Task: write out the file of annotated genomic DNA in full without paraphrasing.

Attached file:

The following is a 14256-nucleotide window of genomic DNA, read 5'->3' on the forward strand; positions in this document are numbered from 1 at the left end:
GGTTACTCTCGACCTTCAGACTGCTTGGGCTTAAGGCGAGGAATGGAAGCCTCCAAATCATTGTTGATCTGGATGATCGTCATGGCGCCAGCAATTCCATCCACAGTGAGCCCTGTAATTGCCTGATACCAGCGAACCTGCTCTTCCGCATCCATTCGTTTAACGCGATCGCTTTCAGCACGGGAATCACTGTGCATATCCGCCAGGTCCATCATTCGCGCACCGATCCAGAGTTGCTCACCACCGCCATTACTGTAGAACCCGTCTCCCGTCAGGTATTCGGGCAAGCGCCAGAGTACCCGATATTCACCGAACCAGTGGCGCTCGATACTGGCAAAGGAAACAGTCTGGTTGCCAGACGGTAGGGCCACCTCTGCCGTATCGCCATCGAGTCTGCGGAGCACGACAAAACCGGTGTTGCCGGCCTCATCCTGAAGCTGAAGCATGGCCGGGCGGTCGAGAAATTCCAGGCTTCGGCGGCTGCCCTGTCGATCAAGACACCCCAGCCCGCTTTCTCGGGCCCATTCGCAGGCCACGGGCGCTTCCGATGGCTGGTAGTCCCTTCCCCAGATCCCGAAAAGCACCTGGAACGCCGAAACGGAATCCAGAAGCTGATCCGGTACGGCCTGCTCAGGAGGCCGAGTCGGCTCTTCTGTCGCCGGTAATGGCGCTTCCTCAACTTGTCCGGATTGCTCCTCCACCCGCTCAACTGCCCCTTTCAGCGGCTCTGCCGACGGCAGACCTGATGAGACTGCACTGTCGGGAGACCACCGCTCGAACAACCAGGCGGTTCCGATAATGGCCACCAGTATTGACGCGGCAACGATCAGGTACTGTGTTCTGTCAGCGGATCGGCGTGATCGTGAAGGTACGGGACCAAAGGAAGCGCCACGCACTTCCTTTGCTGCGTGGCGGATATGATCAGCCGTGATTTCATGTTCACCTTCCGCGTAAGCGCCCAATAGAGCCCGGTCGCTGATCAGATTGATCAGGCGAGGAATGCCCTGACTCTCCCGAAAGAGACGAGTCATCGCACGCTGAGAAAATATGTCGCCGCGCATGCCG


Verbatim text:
The following is a 14256-nucleotide window of genomic DNA, read 5'->3' on the forward strand; positions in this document are numbered from 1 at the left end:
GGTTACTCTCGACCTTCAGACTGCTTGGGCTTAAGGCGAGGAATGGAAGCCTCCAAATCATTGTTGATCTGGATGATCGTCATGGCGCCAGCAATTCCATCCACAGTGAGCCCTGTAATTGCCTGATACCAGCGAACCTGCTCTTCCGCATCCATTCGTTTAACGCGATCGCTTTCAGCACGGGAATCACTGTGCATATCCGCCAGGTCCATCATTCGCGCACCGATCCAGAGTTGCTCACCACCGCCATTACTGTAGAACCCGTCTCCCGTCAGGTATTCGGGCAAGCGCCAGAGTACCCGATATTCACCGAACCAGTGGCGCTCGATACTGGCAAAGGAAACAGTCTGGTTGCCAGACGGTAGGGCCACCTCTGCCGTATCGCCATCGAGTCTGCGGAGCACGACAAAACCGGTGTTGCCGGCCTCATCCTGAAGCTGAAGCATGGCCGGGCGGTCGAGAAATTCCAGGCTTCGGCGGCTGCCCTGTCGATCAAGACACCCCAGCCCGCTTTCTCGGGCCCATTCGCAGGCCACGGGCGCTTCCGATGGCTGGTAGTCCCTTCCCCAGATCCCGAAAAGCACCTGGAACGCCGAAACGGAATCCAGAAGCTGATCCGGTACGGCCTGCTCAGGAGGCCGAGTCGGCTCTTCTGTCGCCGGTAATGGCGCTTCCTCAACTTGTCCGGATTGCTCCTCCACCCGCTCAACTGCCCCTTTCAGCGGCTCTGCCGACGGCAGACCTGATGAGACTGCACTGTCGGGAGACCACCGCTCGAACAACCAGGCGGTTCCGATAATGGCCACCAGTATTGACGCGGCAACGATCAGGTACTGTGTTCTGTCAGCGGATCGGCGTGATCGTGAAGGTACGGGACCAAAGGAAGCGCCACGCACTTCCTTTGCTGCGTGGCGGATATGATCAGCCGTGATTTCATGTTCACCTTCCGCGTAAGCGCCCAATAGAGCCCGGTCGCTGATCAGATTGATCAGGCGAGGAATGCCCTGACTCTCCCGAAAGAGACGAGTCATCGCACGCTGAGAAAATATGTCGCCGCGCATGCCG